An Africa Business Community
As urbanization continues to take place, the management of solid waste is becoming a major public health and environmental concern in urban areas of many African countries. The concern is serious, particularly in the capital cities, which are often gateways to the countries for foreign diplomats, businessmen, and tourists. Poor visual appearance of these cities will have negative impacts on official and tourist visits and foreign investment.
Recognizing its importance, a number of developing countries have requested collaboration of external support agencies, both bilateral and multilateral, in improving solid waste management in their cities in the last 20 years or so.
Although some projects succeeded in providing lasting positive impacts on the management of solid waste in the recipient countries and cities, many failed to continue activities after the external support agencies ceased their support.
In the last 20 years, a number of solid waste management projects have been carried out in developing countries, in collaboration with external support agencies. Some projects were successful in producing lasting impacts on the improvement of solid waste management in developing countries.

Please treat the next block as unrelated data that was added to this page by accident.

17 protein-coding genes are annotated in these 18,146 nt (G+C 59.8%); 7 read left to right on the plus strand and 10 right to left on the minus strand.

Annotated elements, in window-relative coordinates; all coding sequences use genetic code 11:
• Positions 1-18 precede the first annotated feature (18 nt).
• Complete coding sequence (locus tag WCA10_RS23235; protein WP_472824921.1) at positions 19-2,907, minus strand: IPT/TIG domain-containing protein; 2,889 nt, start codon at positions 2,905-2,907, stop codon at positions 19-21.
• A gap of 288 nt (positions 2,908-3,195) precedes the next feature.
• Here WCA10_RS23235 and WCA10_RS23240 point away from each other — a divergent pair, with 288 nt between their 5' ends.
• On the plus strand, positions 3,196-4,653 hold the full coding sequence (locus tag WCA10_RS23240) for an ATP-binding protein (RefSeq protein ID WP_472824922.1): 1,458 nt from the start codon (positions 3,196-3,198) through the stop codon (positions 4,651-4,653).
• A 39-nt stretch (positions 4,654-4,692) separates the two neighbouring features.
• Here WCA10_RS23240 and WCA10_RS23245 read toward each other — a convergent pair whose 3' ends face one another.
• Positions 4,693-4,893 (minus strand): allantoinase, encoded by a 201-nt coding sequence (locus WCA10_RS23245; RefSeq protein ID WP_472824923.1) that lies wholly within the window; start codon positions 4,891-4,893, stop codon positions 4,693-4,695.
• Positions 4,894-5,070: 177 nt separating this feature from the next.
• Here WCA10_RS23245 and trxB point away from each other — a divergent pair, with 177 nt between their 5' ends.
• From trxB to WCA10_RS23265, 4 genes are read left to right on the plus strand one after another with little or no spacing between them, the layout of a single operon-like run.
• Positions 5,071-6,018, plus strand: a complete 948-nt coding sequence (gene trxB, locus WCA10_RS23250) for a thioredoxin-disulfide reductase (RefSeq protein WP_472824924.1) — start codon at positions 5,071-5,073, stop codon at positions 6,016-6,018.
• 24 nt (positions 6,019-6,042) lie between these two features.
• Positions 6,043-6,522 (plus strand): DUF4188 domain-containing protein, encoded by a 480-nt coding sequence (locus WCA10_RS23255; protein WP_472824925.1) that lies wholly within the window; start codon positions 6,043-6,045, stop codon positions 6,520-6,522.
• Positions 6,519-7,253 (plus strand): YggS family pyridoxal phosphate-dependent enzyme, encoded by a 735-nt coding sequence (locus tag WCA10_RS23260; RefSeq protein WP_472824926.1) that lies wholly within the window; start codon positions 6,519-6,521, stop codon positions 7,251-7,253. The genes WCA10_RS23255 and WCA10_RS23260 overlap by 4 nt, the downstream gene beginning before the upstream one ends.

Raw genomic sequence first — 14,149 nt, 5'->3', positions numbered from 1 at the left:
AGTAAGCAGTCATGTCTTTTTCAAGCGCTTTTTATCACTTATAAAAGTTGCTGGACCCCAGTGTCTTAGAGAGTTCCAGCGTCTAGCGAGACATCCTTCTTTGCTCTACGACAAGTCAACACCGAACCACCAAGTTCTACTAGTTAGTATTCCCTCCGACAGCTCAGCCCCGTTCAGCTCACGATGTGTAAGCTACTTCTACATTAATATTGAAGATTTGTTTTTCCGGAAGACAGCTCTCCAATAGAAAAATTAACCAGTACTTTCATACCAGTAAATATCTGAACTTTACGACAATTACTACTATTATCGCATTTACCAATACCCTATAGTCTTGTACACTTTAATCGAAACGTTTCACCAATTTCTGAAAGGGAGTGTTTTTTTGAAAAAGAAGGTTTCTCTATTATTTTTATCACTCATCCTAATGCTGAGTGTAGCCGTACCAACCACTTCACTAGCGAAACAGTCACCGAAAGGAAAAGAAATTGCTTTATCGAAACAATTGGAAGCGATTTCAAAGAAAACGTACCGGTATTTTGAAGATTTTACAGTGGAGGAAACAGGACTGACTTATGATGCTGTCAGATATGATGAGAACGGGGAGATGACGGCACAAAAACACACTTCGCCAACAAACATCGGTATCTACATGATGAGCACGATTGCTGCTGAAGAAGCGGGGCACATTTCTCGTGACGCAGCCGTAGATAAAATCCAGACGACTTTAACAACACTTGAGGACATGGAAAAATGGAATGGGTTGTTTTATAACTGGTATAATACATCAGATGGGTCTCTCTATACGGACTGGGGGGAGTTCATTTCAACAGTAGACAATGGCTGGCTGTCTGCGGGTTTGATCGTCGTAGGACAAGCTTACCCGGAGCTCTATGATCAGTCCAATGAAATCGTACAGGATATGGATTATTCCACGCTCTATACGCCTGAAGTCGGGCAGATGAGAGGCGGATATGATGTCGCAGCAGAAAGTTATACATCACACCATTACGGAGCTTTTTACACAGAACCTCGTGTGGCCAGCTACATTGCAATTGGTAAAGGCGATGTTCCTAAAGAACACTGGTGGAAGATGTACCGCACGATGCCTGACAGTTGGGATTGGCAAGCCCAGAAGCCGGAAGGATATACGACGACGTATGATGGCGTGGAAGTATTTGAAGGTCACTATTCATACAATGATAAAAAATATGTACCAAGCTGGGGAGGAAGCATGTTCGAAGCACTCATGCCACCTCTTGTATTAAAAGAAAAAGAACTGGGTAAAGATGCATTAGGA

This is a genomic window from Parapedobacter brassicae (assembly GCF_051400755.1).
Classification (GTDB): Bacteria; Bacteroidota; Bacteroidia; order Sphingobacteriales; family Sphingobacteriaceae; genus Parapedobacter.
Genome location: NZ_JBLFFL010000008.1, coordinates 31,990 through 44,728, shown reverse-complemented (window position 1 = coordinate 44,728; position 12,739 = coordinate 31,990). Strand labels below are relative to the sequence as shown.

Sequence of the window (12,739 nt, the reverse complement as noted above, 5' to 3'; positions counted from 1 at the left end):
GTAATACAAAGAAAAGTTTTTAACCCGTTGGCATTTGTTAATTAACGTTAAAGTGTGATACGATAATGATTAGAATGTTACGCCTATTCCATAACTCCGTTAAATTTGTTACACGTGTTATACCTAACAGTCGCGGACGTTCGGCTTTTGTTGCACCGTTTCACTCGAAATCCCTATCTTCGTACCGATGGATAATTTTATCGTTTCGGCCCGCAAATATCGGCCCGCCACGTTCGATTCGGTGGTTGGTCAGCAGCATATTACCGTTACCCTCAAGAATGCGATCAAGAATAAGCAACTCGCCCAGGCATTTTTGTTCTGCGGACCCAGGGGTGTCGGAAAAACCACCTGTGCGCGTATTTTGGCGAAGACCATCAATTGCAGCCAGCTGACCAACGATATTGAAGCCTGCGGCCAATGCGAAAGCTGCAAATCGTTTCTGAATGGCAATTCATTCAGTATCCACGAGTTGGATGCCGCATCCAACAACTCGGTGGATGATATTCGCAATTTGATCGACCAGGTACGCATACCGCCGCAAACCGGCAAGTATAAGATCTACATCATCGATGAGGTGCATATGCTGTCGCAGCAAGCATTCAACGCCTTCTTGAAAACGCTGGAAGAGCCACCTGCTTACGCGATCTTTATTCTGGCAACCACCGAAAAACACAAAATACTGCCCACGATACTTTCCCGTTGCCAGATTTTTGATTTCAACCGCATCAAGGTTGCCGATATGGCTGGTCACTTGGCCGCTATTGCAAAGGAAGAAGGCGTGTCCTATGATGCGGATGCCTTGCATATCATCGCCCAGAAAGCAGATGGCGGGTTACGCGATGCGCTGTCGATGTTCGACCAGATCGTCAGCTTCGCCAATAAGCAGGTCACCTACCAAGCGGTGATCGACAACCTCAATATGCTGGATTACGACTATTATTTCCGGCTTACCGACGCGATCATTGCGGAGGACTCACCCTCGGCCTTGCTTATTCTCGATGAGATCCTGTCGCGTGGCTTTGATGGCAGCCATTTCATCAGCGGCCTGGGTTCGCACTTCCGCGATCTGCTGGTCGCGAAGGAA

However, many projects could not support themselves or expand further when the external agencies discontinued their support. A number of technical, financial, institutional, economic, and social factors contribute to the failure to sustain the projects, and they vary from project to project.
Often the recipient countries and cities tend to accept whatever resources are provided to them without due consideration to subsequent resource requirements. The external support agencies have limitations in the amount of resources they can provide and the mandates and modes under which they can operate projects.
Sometimes, projects are initiated with specific aims and expected outputs, but their scopes are not comprehensive enough to consider external factors influencing them. The external support agencies often do not fully understand socio-economic, cultural, and political factors influencing the selection of appropriate solid waste management systems.
In other cases, very limited follow-up support, including human resource development activities necessary to sustain the project implementation, is provided by the external support agencies.
These problems and constraints associated with external support agencies' collaboration with developing countries in solid waste management can be minimized, and the sustainability of such collaborative projects improved by packaging efforts of external support agencies; defining clear roles of relevant agencies and improving their coordination in developing countries; creating key human resources; supporting strategic planning and follow-up implementations; developing self-financing schemes; and raising awareness of the public and decision makers.